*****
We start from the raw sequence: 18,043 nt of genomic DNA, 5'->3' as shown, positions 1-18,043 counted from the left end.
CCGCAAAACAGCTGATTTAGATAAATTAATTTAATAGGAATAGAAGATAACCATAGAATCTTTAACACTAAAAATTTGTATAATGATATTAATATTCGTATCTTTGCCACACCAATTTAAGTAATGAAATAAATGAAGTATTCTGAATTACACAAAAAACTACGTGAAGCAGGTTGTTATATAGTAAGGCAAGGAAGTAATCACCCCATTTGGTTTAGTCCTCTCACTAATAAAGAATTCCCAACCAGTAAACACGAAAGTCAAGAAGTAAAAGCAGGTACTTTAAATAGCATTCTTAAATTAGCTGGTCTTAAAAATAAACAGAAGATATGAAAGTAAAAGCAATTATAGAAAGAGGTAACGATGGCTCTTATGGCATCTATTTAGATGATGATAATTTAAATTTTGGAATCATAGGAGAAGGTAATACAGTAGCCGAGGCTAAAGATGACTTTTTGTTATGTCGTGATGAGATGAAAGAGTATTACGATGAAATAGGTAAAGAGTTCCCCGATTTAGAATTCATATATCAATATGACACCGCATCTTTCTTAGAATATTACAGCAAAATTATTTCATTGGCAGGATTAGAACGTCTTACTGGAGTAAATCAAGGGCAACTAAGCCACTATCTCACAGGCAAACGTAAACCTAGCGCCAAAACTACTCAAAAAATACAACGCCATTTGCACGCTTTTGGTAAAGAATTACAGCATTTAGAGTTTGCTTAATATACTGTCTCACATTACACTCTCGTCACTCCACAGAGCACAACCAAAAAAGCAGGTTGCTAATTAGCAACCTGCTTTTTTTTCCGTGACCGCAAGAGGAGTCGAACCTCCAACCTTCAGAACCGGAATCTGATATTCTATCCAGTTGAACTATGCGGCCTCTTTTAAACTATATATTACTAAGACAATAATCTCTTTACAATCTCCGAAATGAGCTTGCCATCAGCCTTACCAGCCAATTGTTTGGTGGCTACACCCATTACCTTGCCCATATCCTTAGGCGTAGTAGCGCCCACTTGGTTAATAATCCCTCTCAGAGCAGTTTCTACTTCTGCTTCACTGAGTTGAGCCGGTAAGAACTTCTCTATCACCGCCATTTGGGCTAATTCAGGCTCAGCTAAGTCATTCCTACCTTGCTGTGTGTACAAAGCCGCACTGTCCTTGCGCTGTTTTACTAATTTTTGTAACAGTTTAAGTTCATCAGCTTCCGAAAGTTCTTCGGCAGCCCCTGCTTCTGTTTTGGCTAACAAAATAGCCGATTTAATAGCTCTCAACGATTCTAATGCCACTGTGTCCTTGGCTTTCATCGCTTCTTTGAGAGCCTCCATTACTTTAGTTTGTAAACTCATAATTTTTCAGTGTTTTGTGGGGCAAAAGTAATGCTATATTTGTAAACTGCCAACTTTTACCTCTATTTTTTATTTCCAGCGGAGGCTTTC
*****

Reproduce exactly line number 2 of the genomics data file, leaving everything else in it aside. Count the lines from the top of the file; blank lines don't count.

CCGCAAAACAGCTGATTTAGATAAATTAATTTAATAGGAATAGAAGATAACCATAGAATCTTTAACACTAAAAATTTGTATAATGATATTAATATTCGTATCTTTGCCACACCAATTTAAGTAATGAAATAAATGAAGTATTCTGAATTACACAAAAAACTACGTGAAGCAGGTTGTTATATAGTAAGGCAAGGAAGTAATCACCCCATTTGGTTTAGTCCTCTCACTAATAAAGAATTCCCAACCAGTAAACACGAAAGTCAAGAAGTAAAAGCAGGTACTTTAAATAGCATTCTTAAATTAGCTGGTCTTAAAAATAAACAGAAGATATGAAAGTAAAAGCAATTATAGAAAGAGGTAACGATGGCTCTTATGGCATCTATTTAGATGATGATAATTTAAATTTTGGAATCATAGGAGAAGGTAATACAGTAGCCGAGGCTAAAGATGACTTTTTGTTATGTCGTGATGAGATGAAAGAGTATTACGATGAAATAGGTAAAGAGTTCCCCGATTTAGAATTCATATATCAATATGACACCGCATCTTTCTTAGAATATTACAGCAAAATTATTTCATTGGCAGGATTAGAACGTCTTACTGGAGTAAATCAAGGGCAACTAAGCCACTATCTCACAGGCAAACGTAAACCTAGCGCCAAAACTACTCAAAAAATACAACGCCATTTGCACGCTTTTGGTAAAGAATTACAGCATTTAGAGTTTGCTTAATATACTGTCTCACATTACACTCTCGTCACTCCACAGAGCACAACCAAAAAAGCAGGTTGCTAATTAGCAACCTGCTTTTTTTTCCGTGACCGCAAGAGGAGTCGAACCTCCAACCTTCAGAACCGGAATCTGATATTCTATCCAGTTGAACTATGCGGCCTCTTTTAAACTATATATTACTAAGACAATAATCTCTTTACAATCTCCGAAATGAGCTTGCCATCAGCCTTACCAGCCAATTGTTTGGTGGCTACACCCATTACCTTGCCCATATCCTTAGGCGTAGTAGCGCCCACTTGGTTAATAATCCCTCTCAGAGCAGTTTCTACTTCTGCTTCACTGAGTTGAGCCGGTAAGAACTTCTCTATCACCGCCATTTGGGCTAATTCAGGCTCAGCTAAGTCATTCCTACCTTGCTGTGTGTACAAAGCCGCACTGTCCTTGCGCTGTTTTACTAATTTTTGTAACAGTTTAAGTTCATCAGCTTCCGAAAGTTCTTCGGCAGCCCCTGCTTCTGTTTTGGCTAACAAAATAGCCGATTTAATAGCTCTCAACGATTCTAATGCCACTGTGTCCTTGGCTTTCATCGCTTCTTTGAGAGCCTCCATTACTTTAGTTTGTAAACTCATAATTTTTCAGTGTTTTGTGGGGCAAAAGTAATGCTATATTTGTAAACTGCCAACTTTTACCTCTATTTTTTATTTCCAGCGGAGGCTTTC